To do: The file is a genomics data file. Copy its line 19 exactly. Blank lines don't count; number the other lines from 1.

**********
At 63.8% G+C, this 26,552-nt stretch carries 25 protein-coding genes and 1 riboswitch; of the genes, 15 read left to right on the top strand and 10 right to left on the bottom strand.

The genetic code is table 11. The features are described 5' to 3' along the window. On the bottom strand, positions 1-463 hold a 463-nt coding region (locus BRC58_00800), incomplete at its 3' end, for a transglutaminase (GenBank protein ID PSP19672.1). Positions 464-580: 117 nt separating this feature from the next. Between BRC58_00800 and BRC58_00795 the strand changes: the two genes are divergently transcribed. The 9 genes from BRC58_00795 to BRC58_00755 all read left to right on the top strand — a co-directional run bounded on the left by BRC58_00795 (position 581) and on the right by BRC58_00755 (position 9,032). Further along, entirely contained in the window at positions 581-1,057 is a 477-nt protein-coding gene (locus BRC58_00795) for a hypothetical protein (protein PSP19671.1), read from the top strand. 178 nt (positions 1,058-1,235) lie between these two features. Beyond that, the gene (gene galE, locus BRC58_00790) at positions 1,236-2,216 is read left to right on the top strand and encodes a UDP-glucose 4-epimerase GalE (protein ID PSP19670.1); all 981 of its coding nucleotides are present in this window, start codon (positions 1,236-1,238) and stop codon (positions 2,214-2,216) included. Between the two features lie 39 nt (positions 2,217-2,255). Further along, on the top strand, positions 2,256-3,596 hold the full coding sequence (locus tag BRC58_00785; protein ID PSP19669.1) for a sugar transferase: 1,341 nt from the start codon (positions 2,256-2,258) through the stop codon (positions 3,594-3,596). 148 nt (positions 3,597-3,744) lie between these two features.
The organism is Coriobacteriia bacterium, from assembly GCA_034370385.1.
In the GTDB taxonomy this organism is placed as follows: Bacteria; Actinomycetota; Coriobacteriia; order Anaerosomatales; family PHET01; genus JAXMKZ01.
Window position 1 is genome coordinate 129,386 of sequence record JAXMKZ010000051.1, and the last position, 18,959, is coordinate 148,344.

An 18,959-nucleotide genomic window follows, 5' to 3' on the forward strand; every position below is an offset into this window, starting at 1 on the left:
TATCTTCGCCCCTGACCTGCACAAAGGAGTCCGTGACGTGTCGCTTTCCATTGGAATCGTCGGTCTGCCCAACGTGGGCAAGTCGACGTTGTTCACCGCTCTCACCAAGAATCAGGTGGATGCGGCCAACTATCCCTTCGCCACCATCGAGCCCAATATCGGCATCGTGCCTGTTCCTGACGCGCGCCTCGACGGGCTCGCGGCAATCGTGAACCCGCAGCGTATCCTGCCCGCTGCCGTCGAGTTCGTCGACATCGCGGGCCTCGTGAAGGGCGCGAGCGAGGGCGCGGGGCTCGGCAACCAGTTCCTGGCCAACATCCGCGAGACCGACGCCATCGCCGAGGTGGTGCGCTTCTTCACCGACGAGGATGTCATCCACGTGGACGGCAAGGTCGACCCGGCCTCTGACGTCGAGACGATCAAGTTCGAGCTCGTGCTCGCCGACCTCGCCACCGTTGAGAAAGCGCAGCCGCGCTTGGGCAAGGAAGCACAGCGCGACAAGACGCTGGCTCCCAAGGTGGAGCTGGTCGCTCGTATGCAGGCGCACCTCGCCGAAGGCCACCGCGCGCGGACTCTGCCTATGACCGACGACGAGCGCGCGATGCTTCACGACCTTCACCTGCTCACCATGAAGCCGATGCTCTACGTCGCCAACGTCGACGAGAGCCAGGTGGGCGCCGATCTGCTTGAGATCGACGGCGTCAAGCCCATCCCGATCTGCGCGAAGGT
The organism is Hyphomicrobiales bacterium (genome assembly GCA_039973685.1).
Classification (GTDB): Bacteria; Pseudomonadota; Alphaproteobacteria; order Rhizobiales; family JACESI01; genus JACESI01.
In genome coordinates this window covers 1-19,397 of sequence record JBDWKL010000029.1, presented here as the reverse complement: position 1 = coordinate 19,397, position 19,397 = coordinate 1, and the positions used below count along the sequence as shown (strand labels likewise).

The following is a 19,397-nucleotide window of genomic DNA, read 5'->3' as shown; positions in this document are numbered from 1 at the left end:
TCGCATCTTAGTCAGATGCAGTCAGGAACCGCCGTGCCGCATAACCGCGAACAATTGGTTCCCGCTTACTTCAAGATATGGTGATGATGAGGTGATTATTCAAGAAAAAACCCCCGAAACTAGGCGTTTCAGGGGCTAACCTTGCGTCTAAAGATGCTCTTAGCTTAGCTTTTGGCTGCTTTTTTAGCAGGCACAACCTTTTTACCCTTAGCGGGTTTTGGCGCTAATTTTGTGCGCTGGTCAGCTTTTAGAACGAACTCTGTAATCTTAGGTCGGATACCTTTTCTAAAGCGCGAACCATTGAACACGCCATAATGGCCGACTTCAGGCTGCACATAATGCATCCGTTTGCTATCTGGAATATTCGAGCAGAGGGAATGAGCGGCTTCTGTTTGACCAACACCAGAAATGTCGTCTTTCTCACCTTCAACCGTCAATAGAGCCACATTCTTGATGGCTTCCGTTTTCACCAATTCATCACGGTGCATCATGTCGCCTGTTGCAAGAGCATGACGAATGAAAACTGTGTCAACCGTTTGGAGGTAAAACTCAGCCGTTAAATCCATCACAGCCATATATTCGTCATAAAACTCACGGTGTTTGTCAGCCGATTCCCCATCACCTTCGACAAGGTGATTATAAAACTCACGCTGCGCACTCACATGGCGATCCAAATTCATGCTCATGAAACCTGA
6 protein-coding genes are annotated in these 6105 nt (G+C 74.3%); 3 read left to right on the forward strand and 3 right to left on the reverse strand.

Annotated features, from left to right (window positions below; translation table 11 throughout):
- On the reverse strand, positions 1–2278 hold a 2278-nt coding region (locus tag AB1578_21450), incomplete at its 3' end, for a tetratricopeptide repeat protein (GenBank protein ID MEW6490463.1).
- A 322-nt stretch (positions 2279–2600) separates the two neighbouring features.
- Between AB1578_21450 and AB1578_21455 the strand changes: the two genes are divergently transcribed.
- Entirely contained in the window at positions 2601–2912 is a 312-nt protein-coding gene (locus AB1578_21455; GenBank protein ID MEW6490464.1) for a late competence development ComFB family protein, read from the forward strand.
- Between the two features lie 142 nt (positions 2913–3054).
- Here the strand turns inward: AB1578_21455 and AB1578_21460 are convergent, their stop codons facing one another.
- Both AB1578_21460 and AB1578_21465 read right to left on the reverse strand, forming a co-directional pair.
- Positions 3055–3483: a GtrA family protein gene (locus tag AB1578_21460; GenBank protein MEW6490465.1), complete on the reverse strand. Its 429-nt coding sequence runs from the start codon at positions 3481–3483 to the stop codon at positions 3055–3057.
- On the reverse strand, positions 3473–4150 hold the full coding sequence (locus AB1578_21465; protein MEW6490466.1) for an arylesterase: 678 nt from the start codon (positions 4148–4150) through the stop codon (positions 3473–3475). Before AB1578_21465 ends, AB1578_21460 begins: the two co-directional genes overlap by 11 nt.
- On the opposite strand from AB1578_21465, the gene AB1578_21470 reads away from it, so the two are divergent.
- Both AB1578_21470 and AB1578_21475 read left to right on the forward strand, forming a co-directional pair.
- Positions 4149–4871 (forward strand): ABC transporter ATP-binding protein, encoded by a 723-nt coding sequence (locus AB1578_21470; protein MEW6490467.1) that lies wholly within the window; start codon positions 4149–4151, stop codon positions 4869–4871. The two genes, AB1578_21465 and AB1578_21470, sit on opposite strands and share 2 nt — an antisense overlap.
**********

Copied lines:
- Between the two features lie 142 nt (positions 2913–3054).